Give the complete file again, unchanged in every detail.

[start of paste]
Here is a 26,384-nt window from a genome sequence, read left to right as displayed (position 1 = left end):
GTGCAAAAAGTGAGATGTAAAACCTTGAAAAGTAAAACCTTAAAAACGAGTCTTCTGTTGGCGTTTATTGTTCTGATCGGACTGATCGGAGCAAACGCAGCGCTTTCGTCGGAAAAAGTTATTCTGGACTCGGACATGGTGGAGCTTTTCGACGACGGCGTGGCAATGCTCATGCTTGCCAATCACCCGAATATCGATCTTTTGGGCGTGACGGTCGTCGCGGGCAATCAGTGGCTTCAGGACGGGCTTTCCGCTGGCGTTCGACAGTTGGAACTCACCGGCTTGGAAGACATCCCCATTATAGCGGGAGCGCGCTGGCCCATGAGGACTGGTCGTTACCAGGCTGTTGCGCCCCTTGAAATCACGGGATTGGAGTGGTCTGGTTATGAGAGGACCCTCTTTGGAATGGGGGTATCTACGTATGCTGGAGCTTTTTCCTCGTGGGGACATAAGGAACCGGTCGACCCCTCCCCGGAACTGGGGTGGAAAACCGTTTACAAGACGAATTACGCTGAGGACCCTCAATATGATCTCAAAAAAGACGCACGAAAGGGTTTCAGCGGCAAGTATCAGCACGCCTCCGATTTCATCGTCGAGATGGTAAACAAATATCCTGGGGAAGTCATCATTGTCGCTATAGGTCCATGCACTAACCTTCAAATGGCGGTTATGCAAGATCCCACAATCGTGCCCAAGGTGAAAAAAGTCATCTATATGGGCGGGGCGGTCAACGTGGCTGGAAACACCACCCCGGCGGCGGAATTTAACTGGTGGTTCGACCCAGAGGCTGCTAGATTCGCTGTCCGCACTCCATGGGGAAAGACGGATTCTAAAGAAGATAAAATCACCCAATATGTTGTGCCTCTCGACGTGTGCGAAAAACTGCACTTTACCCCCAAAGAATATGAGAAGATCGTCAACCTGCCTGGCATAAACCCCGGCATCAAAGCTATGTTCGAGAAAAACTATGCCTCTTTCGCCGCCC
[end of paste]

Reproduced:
Here is a 26,384-nt window from a genome sequence, read left to right as displayed (position 1 = left end):
GTGCAAAAAGTGAGATGTAAAACCTTGAAAAGTAAAACCTTAAAAACGAGTCTTCTGTTGGCGTTTATTGTTCTGATCGGACTGATCGGAGCAAACGCAGCGCTTTCGTCGGAAAAAGTTATTCTGGACTCGGACATGGTGGAGCTTTTCGACGACGGCGTGGCAATGCTCATGCTTGCCAATCACCCGAATATCGATCTTTTGGGCGTGACGGTCGTCGCGGGCAATCAGTGGCTTCAGGACGGGCTTTCCGCTGGCGTTCGACAGTTGGAACTCACCGGCTTGGAAGACATCCCCATTATAGCGGGAGCGCGCTGGCCCATGAGGACTGGTCGTTACCAGGCTGTTGCGCCCCTTGAAATCACGGGATTGGAGTGGTCTGGTTATGAGAGGACCCTCTTTGGAATGGGGGTATCTACGTATGCTGGAGCTTTTTCCTCGTGGGGACATAAGGAACCGGTCGACCCCTCCCCGGAACTGGGGTGGAAAACCGTTTACAAGACGAATTACGCTGAGGACCCTCAATATGATCTCAAAAAAGACGCACGAAAGGGTTTCAGCGGCAAGTATCAGCACGCCTCCGATTTCATCGTCGAGATGGTAAACAAATATCCTGGGGAAGTCATCATTGTCGCTATAGGTCCATGCACTAACCTTCAAATGGCGGTTATGCAAGATCCCACAATCGTGCCCAAGGTGAAAAAAGTCATCTATATGGGCGGGGCGGTCAACGTGGCTGGAAACACCACCCCGGCGGCGGAATTTAACTGGTGGTTCGACCCAGAGGCTGCTAGATTCGCTGTCCGCACTCCATGGGGAAAGACGGATTCTAAAGAAGATAAAATCACCCAATATGTTGTGCCTCTCGACGTGTGCGAAAAACTGCACTTTACCCCCAAAGAATATGAGAAGATCGTCAACCTGCCTGGCATAAACCCCGGCATCAAAGCTATGTTCGAGAAAAACTATGCCTCTTTCGCCGCCC